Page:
Read Linux File Systems and Drives in WIndows?

Just wondering if there is a dedicated deliberate driver that can be installed in/on Windows to make Linux file systems readable and/or writable to.
Windows Vers. 7/8/8.1/10

I know Mac can only read NTFS, not sure about the Linux stuff, but it’s a general idea.

There are a couple of options for ext file systems. Linux reader is free but not Foss, it works pretty well as read only. Ext2fsd is the Foss option, although I would not trust writing with it.

There is winbtrfs and zfsin, both of them are alpha quality though. I would maybe trust them to read.

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Is there anything that does the job though?
It sounds like those solutions aren’t reliable to a 100%.
I can get with reading, but I prefer read and write options.

Do you have a link to the “Linux reader” thing?

Linux nerds feel free to join in

He already mentioned everything there is really. If you need to share data between them then fat32/exfat is the way to go.

Is there a way to add a partion or drive to Hyper-V and then use a lightweight distro to mount and it via Samba :thinking:


It is called drive pass-through, and it is available on hyperv. Then share it via samba in the vm mentioned.

I wonder about wsl 2, with the 9p built in sharing, maybe that might work as well.

It won’t work with wsl2 as you’re unable to add a drive to the VM. It’s not really using hyperv for that anymore. 9p would only work if you can passthrough the drive or partion.


I mean, the wsl2 kernel is running in hyper-v. So if you managed to pass a disk through to it, then the kernel could access the disk, and I see no reason it could not be mounted.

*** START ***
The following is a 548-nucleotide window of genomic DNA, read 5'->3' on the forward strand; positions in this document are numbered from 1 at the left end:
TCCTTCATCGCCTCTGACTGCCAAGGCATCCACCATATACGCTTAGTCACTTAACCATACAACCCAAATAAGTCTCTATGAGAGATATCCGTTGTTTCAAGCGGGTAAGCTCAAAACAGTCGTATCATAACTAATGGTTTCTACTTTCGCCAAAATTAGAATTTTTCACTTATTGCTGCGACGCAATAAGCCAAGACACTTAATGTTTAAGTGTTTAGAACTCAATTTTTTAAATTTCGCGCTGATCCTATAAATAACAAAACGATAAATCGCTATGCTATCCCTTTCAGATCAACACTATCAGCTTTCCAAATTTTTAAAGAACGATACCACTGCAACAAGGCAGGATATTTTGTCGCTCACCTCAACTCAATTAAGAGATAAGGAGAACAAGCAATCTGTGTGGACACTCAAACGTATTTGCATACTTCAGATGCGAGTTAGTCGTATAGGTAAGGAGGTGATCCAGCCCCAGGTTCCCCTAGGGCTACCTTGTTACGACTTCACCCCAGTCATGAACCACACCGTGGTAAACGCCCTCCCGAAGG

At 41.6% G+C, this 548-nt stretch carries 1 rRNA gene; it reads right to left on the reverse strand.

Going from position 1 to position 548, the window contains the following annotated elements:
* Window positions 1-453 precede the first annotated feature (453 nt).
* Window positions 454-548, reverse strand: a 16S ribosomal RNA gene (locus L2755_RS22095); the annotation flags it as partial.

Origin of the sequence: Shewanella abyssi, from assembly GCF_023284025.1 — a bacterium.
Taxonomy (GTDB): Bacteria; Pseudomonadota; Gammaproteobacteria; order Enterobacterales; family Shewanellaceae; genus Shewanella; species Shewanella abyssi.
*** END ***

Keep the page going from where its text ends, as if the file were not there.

The trick would be actually getting access to pass through a disk to WSL I think.

Yeah that’s kind of what I meant. It’s just the kernel that runs a form of hyper v, but their marketing people at least said that they modified it heavily to run fast without a lot of overhead in terms of IO and memory. But hey I have no clue. If you run a wsl2 instance you at least can’t access it in the hyper v manager. I think they made hyper v run like Google’s project crostini. (I’m not sure if it was that one ,that lets you run Linux containers inside of a minimal vm.

That part kind of sucks. It would be nice to actually access it.

what are you trying to do? if we knew the goal we could probably assist you more.
winbtrfs is read write
I wouldn’t trust windows or wsl to do the transactions properly though

A word of caution for for winbtrfs.

There are significant number of people have a don’t trust their data to btrfs on Linux, which has had development by multiple companies and individuals for over a decade. On the other hand, Winbtrfs is a re-implementation from scratch, by pretty much one person.

The stability level of winbtrfs is somewhat lacking at the moment. I count a dozen open issues where people are getting blue screens on the issue tracker, and at least two issues where people have corrupted volumes.

So, I would not use it for real data(yet), at least not for anything where I care about losing the data on that drive. It is stable enough for testing and whatnot, but not for real usage.

sounds interesting considering ive been using it on my linux machine for 3.5 years and only had 1 transaction fail from my 2 hdds in raid 0 while they were already close to 10 years old and it was corrected by reading the check sums
that one hard drive had 17 errors in the smart log for the controller
i should also mention i dont use swap partitions

at any rate, there is drivers for ext2/3/4 that you can use

I am making no comment in regards to the stability of BTRFS on Linux, but only in regards to what people think the stability is.

sounds like an opinion then from someone else
id hope we can be constructive here

this one is probably easier

I had a better experience using NTFS drives/partitions in Linux, when sharing drives on a machine.

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As in, go lowest common denominator. Microsoft only support NTFS which can be used elsewhere, or removable formats, which marginally suffer the loss of certain features, but still work fine